Save the date to the upcoming seminar on psychiatry research by speaker from KI:s doctoral course (

The seminar is open to everyone.

Depression is one of the major contributors to the worldwide burden of illness. In part, this is because depression is often a long-term chronic illness with repeated relapses. The maintenance of anytreatment effects is therefore of paramount importance to the long-term outcome. For instance, the risk of relapse after responding to an antidepressant and then stopping it is very high. However, as there are no reliable markers to predict who will relapse after discontinuing antidepressants, this represents a difficult situation for patients and clinicans alike.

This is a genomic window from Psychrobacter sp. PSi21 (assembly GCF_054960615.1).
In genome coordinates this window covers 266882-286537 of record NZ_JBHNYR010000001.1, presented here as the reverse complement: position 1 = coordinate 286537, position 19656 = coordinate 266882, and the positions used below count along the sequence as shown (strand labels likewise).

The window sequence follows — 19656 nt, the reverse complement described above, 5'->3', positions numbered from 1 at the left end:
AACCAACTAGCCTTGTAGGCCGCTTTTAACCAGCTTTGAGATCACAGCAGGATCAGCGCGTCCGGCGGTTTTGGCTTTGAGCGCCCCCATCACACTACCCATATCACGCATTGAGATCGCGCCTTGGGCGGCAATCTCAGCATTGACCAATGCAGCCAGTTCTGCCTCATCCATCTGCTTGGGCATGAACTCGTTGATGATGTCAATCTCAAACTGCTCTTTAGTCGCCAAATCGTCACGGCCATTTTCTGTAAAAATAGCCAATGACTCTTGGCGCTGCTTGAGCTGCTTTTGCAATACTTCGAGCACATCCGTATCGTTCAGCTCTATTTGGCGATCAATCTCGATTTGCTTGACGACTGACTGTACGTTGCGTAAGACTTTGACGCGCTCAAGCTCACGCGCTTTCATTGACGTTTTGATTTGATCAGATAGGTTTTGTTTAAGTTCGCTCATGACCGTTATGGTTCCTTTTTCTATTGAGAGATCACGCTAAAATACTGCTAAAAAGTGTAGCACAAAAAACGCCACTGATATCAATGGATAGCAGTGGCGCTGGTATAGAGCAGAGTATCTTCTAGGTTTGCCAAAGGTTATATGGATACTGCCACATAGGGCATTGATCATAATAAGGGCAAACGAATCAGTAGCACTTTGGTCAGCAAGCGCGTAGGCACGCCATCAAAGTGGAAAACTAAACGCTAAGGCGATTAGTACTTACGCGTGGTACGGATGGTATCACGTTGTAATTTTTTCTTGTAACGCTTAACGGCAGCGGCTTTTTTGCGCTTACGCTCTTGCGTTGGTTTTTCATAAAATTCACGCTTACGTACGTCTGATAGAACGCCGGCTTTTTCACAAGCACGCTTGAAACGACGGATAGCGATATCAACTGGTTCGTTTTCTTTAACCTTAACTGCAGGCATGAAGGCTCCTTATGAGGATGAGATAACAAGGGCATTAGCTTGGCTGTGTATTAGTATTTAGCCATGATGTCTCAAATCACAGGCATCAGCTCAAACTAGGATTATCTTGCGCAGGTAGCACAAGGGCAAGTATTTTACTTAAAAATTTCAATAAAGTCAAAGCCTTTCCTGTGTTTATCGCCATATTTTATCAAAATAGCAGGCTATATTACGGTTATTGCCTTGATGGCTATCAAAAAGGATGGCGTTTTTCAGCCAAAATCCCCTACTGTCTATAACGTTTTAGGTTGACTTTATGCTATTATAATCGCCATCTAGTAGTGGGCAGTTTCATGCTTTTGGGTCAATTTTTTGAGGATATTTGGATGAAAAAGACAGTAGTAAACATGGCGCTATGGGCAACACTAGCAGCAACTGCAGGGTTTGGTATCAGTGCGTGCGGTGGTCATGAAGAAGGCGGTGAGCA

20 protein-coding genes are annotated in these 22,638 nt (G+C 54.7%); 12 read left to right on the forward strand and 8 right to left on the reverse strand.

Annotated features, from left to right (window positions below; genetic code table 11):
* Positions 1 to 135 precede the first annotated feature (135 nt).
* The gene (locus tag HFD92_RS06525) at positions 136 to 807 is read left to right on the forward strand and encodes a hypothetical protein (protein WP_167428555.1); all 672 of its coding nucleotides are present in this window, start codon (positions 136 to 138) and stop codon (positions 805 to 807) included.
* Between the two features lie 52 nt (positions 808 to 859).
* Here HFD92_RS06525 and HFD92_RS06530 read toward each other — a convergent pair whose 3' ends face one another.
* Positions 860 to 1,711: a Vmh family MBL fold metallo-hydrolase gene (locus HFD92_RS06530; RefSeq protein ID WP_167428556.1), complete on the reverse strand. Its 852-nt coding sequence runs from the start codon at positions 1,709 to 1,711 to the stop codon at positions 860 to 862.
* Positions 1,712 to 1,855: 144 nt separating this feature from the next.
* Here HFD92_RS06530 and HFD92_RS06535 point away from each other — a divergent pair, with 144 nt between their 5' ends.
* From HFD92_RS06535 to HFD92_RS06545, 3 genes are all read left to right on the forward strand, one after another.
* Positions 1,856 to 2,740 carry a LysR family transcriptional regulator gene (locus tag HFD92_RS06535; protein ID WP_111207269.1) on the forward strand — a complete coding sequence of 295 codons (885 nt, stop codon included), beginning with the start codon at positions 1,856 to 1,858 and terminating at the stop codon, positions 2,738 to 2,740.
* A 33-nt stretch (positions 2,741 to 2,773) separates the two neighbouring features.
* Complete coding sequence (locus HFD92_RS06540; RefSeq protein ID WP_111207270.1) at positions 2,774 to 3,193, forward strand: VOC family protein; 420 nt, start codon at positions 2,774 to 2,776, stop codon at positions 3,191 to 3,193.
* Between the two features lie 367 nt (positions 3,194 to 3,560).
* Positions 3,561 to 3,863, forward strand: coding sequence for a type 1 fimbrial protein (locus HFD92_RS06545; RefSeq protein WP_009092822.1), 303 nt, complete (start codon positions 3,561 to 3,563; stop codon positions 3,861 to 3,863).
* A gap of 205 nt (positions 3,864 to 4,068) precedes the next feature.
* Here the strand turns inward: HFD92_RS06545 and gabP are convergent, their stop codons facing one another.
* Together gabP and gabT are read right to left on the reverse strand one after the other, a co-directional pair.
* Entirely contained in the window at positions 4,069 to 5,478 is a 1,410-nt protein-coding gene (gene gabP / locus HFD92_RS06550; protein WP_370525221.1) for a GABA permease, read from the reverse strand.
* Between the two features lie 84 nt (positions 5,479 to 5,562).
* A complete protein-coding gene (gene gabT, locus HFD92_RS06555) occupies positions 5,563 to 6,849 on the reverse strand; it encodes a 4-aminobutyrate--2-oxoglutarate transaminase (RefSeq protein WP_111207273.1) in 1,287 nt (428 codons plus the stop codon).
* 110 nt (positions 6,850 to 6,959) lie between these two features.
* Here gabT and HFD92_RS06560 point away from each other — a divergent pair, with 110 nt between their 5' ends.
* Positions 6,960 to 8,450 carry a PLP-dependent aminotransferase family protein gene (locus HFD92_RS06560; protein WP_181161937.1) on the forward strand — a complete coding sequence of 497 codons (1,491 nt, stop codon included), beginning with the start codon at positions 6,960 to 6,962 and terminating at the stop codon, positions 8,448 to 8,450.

This talk will introduce the problem and the current state of the field, and then describe the AIDA study, which attempted to identify neurobehavioural predictors of depression relapse after antidepressant discontinuation. It examined  patients who had remitted on antidepressant treatments before and after discontinuing their medication.

So far, two measures appear to index relapse risk beyond standard clinical measures: emotion-induced frontal asymmetry in the alpha band, and a computational measure of the decision to invest effort to obtain rewards.